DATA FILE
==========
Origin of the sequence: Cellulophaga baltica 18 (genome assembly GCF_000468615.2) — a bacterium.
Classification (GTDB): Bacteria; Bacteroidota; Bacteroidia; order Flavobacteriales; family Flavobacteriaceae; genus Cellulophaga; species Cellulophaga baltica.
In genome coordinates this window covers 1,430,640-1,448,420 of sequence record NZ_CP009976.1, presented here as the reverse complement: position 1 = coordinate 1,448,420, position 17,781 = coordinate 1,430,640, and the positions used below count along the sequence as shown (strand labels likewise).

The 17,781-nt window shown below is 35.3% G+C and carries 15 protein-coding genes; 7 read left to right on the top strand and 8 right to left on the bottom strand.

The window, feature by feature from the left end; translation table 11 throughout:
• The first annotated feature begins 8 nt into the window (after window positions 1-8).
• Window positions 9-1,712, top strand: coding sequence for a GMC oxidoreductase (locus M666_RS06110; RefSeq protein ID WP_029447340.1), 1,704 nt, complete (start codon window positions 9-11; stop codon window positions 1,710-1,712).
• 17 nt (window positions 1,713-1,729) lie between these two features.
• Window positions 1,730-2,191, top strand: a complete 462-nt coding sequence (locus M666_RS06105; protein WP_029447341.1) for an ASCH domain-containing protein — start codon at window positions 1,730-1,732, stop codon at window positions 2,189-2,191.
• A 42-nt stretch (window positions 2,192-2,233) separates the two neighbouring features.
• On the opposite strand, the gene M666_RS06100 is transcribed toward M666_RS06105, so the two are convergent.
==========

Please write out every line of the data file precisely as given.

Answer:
Origin of the sequence: Cellulophaga baltica 18 (genome assembly GCF_000468615.2) — a bacterium.
Classification (GTDB): Bacteria; Bacteroidota; Bacteroidia; order Flavobacteriales; family Flavobacteriaceae; genus Cellulophaga; species Cellulophaga baltica.
In genome coordinates this window covers 1,430,640-1,448,420 of sequence record NZ_CP009976.1, presented here as the reverse complement: position 1 = coordinate 1,448,420, position 17,781 = coordinate 1,430,640, and the positions used below count along the sequence as shown (strand labels likewise).

The 17,781-nt window shown below is 35.3% G+C and carries 15 protein-coding genes; 7 read left to right on the top strand and 8 right to left on the bottom strand.

The window, feature by feature from the left end; translation table 11 throughout:
• The first annotated feature begins 8 nt into the window (after window positions 1-8).
• Window positions 9-1,712, top strand: coding sequence for a GMC oxidoreductase (locus M666_RS06110; RefSeq protein ID WP_029447340.1), 1,704 nt, complete (start codon window positions 9-11; stop codon window positions 1,710-1,712).
• 17 nt (window positions 1,713-1,729) lie between these two features.
• Window positions 1,730-2,191, top strand: a complete 462-nt coding sequence (locus M666_RS06105; protein WP_029447341.1) for an ASCH domain-containing protein — start codon at window positions 1,730-1,732, stop codon at window positions 2,189-2,191.
• A 42-nt stretch (window positions 2,192-2,233) separates the two neighbouring features.
• On the opposite strand, the gene M666_RS06100 is transcribed toward M666_RS06105, so the two are convergent.